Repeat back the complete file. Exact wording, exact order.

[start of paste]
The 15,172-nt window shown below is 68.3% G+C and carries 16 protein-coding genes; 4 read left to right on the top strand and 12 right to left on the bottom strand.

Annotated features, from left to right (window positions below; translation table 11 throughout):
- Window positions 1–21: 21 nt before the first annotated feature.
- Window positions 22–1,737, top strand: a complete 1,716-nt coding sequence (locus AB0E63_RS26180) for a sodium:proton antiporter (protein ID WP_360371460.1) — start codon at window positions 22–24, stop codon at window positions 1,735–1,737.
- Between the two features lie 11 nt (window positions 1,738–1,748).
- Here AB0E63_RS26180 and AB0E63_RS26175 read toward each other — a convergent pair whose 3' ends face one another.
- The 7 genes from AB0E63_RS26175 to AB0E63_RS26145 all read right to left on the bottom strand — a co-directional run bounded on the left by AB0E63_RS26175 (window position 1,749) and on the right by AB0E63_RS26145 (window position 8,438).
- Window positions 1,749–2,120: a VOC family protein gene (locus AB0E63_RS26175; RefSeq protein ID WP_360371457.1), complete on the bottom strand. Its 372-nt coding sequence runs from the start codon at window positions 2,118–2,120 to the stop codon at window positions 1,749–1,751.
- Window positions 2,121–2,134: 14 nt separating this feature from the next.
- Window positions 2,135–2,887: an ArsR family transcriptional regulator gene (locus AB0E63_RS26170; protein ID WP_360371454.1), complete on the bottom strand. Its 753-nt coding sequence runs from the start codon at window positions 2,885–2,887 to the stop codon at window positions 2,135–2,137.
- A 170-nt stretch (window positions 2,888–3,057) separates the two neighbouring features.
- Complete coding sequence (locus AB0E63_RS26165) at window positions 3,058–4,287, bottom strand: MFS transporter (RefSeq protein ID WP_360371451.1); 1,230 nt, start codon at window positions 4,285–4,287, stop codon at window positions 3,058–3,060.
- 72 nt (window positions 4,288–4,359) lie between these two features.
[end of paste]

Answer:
The 15,172-nt window shown below is 68.3% G+C and carries 16 protein-coding genes; 4 read left to right on the top strand and 12 right to left on the bottom strand.

Annotated features, from left to right (window positions below; translation table 11 throughout):
- Window positions 1–21: 21 nt before the first annotated feature.
- Window positions 22–1,737, top strand: a complete 1,716-nt coding sequence (locus AB0E63_RS26180) for a sodium:proton antiporter (protein ID WP_360371460.1) — start codon at window positions 22–24, stop codon at window positions 1,735–1,737.
- Between the two features lie 11 nt (window positions 1,738–1,748).
- Here AB0E63_RS26180 and AB0E63_RS26175 read toward each other — a convergent pair whose 3' ends face one another.
- The 7 genes from AB0E63_RS26175 to AB0E63_RS26145 all read right to left on the bottom strand — a co-directional run bounded on the left by AB0E63_RS26175 (window position 1,749) and on the right by AB0E63_RS26145 (window position 8,438).
- Window positions 1,749–2,120: a VOC family protein gene (locus AB0E63_RS26175; RefSeq protein ID WP_360371457.1), complete on the bottom strand. Its 372-nt coding sequence runs from the start codon at window positions 2,118–2,120 to the stop codon at window positions 1,749–1,751.
- Window positions 2,121–2,134: 14 nt separating this feature from the next.
- Window positions 2,135–2,887: an ArsR family transcriptional regulator gene (locus AB0E63_RS26170; protein ID WP_360371454.1), complete on the bottom strand. Its 753-nt coding sequence runs from the start codon at window positions 2,885–2,887 to the stop codon at window positions 2,135–2,137.
- A 170-nt stretch (window positions 2,888–3,057) separates the two neighbouring features.
- Complete coding sequence (locus AB0E63_RS26165) at window positions 3,058–4,287, bottom strand: MFS transporter (RefSeq protein ID WP_360371451.1); 1,230 nt, start codon at window positions 4,285–4,287, stop codon at window positions 3,058–3,060.
- 72 nt (window positions 4,288–4,359) lie between these two features.